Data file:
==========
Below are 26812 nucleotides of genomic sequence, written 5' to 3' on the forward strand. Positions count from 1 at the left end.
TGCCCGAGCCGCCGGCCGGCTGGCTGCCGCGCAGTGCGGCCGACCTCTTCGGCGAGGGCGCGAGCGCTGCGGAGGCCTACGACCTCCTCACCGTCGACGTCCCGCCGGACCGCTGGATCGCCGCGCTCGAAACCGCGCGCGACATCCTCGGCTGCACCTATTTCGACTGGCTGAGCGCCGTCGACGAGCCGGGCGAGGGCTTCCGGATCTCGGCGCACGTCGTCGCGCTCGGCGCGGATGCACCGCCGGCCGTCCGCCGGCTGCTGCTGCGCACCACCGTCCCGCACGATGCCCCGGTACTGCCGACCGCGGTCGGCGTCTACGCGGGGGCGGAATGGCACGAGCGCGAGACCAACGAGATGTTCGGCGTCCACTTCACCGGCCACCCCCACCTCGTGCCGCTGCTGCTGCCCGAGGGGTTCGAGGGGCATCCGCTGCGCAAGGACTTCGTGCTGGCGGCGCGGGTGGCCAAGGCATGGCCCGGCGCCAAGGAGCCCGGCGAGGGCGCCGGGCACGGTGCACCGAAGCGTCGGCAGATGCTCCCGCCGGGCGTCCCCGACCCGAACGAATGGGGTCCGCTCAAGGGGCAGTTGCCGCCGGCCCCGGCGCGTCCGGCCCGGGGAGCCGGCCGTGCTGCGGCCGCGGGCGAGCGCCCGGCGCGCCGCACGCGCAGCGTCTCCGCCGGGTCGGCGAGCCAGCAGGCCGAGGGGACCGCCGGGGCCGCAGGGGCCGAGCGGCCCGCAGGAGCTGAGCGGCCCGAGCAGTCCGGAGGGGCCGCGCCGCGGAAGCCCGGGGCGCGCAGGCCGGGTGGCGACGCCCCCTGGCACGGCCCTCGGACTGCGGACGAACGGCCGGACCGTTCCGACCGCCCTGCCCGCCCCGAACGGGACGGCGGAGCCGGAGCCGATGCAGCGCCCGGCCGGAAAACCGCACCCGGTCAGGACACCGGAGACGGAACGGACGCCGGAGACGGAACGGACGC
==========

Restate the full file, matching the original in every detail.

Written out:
Below are 26812 nucleotides of genomic sequence, written 5' to 3' on the forward strand. Positions count from 1 at the left end.
TGCCCGAGCCGCCGGCCGGCTGGCTGCCGCGCAGTGCGGCCGACCTCTTCGGCGAGGGCGCGAGCGCTGCGGAGGCCTACGACCTCCTCACCGTCGACGTCCCGCCGGACCGCTGGATCGCCGCGCTCGAAACCGCGCGCGACATCCTCGGCTGCACCTATTTCGACTGGCTGAGCGCCGTCGACGAGCCGGGCGAGGGCTTCCGGATCTCGGCGCACGTCGTCGCGCTCGGCGCGGATGCACCGCCGGCCGTCCGCCGGCTGCTGCTGCGCACCACCGTCCCGCACGATGCCCCGGTACTGCCGACCGCGGTCGGCGTCTACGCGGGGGCGGAATGGCACGAGCGCGAGACCAACGAGATGTTCGGCGTCCACTTCACCGGCCACCCCCACCTCGTGCCGCTGCTGCTGCCCGAGGGGTTCGAGGGGCATCCGCTGCGCAAGGACTTCGTGCTGGCGGCGCGGGTGGCCAAGGCATGGCCCGGCGCCAAGGAGCCCGGCGAGGGCGCCGGGCACGGTGCACCGAAGCGTCGGCAGATGCTCCCGCCGGGCGTCCCCGACCCGAACGAATGGGGTCCGCTCAAGGGGCAGTTGCCGCCGGCCCCGGCGCGTCCGGCCCGGGGAGCCGGCCGTGCTGCGGCCGCGGGCGAGCGCCCGGCGCGCCGCACGCGCAGCGTCTCCGCCGGGTCGGCGAGCCAGCAGGCCGAGGGGACCGCCGGGGCCGCAGGGGCCGAGCGGCCCGCAGGAGCTGAGCGGCCCGAGCAGTCCGGAGGGGCCGCGCCGCGGAAGCCCGGGGCGCGCAGGCCGGGTGGCGACGCCCCCTGGCACGGCCCTCGGACTGCGGACGAACGGCCGGACCGTTCCGACCGCCCTGCCCGCCCCGAACGGGACGGCGGAGCCGGAGCCGATGCAGCGCCCGGCCGGAAAACCGCACCCGGTCAGGACACCGGAGACGGAACGGACGCCGGAGACGGAACGGACGC